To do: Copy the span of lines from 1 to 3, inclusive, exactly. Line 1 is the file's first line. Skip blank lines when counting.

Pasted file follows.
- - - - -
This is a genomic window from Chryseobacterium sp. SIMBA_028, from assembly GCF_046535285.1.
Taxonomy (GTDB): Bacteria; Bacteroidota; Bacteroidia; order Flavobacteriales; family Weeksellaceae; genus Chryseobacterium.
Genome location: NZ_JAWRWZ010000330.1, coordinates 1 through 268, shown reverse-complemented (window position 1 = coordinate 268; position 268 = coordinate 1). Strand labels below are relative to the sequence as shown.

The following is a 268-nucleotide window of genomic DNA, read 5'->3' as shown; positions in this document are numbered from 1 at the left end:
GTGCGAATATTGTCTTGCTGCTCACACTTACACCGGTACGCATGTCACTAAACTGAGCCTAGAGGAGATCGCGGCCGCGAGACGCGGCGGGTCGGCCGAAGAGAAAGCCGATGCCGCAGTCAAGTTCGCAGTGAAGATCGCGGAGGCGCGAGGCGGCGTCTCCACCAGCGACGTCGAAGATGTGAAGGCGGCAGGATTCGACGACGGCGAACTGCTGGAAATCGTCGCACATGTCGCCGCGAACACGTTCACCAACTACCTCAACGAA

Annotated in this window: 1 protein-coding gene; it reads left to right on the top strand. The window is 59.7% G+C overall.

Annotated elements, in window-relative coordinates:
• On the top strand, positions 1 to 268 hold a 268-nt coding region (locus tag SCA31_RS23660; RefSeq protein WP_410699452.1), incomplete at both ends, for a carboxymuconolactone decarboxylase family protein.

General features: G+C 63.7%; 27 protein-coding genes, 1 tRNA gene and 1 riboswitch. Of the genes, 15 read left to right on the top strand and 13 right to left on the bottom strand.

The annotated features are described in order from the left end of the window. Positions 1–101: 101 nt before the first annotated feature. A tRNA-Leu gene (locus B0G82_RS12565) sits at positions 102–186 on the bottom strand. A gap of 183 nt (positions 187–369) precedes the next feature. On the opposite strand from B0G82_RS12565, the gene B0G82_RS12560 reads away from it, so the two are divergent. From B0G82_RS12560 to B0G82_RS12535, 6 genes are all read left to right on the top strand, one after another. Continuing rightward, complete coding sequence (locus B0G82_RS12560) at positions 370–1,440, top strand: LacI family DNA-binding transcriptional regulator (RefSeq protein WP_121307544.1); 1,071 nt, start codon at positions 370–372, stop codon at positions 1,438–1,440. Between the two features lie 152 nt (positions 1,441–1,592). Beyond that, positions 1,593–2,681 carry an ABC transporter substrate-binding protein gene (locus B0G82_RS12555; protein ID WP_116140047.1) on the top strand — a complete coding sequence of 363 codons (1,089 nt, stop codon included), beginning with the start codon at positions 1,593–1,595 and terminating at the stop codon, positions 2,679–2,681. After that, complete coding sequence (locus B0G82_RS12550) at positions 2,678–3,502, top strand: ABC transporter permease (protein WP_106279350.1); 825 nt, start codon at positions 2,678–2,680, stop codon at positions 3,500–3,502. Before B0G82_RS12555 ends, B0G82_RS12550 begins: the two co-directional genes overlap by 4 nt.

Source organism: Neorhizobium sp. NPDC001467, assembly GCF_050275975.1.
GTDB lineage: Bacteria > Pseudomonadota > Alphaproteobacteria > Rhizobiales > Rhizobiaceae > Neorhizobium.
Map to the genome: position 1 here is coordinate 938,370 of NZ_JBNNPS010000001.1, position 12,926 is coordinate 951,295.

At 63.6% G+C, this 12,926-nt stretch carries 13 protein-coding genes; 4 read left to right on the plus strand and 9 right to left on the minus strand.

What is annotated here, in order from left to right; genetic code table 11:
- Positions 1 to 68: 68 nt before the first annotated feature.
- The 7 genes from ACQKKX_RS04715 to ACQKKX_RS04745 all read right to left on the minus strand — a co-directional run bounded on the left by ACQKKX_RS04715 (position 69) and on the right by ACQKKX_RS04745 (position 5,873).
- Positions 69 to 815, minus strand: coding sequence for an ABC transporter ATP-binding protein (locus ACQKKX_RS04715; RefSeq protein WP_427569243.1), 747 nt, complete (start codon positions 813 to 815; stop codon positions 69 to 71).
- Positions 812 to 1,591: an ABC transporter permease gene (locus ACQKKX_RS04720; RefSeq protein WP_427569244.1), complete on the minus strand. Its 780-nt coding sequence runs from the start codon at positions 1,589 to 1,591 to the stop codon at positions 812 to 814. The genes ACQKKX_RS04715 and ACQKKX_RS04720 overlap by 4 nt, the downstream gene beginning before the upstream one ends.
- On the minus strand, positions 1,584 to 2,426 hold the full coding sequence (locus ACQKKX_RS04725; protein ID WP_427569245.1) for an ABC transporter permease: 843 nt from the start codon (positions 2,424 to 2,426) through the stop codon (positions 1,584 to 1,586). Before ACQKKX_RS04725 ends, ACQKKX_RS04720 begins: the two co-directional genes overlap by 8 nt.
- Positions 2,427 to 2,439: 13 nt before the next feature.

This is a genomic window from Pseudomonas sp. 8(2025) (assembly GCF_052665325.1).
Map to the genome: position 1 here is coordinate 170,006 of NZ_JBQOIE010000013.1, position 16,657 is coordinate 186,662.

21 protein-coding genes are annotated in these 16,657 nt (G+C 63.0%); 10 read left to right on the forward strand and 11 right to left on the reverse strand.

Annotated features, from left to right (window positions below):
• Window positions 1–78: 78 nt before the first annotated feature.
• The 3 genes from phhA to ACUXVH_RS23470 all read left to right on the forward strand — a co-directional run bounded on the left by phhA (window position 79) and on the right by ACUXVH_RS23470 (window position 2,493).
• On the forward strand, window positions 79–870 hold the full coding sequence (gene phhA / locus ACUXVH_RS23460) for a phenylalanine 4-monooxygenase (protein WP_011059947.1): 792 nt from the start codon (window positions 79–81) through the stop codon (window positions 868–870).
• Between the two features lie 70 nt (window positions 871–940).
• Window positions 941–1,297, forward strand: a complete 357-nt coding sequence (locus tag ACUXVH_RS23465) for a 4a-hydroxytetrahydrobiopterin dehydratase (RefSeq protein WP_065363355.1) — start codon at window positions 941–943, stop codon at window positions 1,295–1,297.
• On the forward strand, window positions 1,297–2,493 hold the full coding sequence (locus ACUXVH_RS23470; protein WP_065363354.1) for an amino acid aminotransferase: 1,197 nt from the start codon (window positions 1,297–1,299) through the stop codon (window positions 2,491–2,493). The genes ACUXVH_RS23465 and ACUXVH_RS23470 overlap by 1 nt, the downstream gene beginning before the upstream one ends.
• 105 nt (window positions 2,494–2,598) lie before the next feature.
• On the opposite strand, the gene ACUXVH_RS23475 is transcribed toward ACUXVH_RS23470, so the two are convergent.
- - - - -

This is a genomic window from Chryseobacterium sp. SIMBA_028, from assembly GCF_046535285.1.
Taxonomy (GTDB): Bacteria; Bacteroidota; Bacteroidia; order Flavobacteriales; family Weeksellaceae; genus Chryseobacterium.
Genome location: NZ_JAWRWZ010000330.1, coordinates 1 through 268, shown reverse-complemented (window position 1 = coordinate 268; position 268 = coordinate 1). Strand labels below are relative to the sequence as shown.